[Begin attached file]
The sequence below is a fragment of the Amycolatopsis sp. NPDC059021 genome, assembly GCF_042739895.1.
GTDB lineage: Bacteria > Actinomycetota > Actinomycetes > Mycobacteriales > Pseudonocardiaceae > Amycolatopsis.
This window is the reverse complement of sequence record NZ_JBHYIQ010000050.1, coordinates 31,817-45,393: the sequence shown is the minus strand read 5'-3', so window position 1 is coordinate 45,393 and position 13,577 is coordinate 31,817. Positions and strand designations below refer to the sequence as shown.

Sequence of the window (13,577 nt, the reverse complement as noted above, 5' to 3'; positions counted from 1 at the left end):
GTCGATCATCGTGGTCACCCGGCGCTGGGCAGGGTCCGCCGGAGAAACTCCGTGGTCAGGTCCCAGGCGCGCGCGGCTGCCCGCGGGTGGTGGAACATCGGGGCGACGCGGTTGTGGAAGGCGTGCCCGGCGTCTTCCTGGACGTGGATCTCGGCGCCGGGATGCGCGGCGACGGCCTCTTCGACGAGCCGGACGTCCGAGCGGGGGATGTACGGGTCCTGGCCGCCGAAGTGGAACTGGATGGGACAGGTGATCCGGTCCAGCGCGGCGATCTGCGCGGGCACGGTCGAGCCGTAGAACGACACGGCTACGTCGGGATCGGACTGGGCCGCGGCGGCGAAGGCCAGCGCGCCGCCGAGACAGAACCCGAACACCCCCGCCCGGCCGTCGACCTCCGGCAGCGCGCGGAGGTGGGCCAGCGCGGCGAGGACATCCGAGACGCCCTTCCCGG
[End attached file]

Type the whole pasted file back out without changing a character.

The sequence below is a fragment of the Amycolatopsis sp. NPDC059021 genome, assembly GCF_042739895.1.
GTDB lineage: Bacteria > Actinomycetota > Actinomycetes > Mycobacteriales > Pseudonocardiaceae > Amycolatopsis.
This window is the reverse complement of sequence record NZ_JBHYIQ010000050.1, coordinates 31,817-45,393: the sequence shown is the minus strand read 5'-3', so window position 1 is coordinate 45,393 and position 13,577 is coordinate 31,817. Positions and strand designations below refer to the sequence as shown.

Sequence of the window (13,577 nt, the reverse complement as noted above, 5' to 3'; positions counted from 1 at the left end):
GTCGATCATCGTGGTCACCCGGCGCTGGGCAGGGTCCGCCGGAGAAACTCCGTGGTCAGGTCCCAGGCGCGCGCGGCTGCCCGCGGGTGGTGGAACATCGGGGCGACGCGGTTGTGGAAGGCGTGCCCGGCGTCTTCCTGGACGTGGATCTCGGCGCCGGGATGCGCGGCGACGGCCTCTTCGACGAGCCGGACGTCCGAGCGGGGGATGTACGGGTCCTGGCCGCCGAAGTGGAACTGGATGGGACAGGTGATCCGGTCCAGCGCGGCGATCTGCGCGGGCACGGTCGAGCCGTAGAACGACACGGCTACGTCGGGATCGGACTGGGCCGCGGCGGCGAAGGCCAGCGCGCCGCCGAGACAGAACCCGAACACCCCCGCCCGGCCGTCGACCTCCGGCAGCGCGCGGAGGTGGGCCAGCGCGGCGAGGACATCCGAGACGCCCTTCCCGG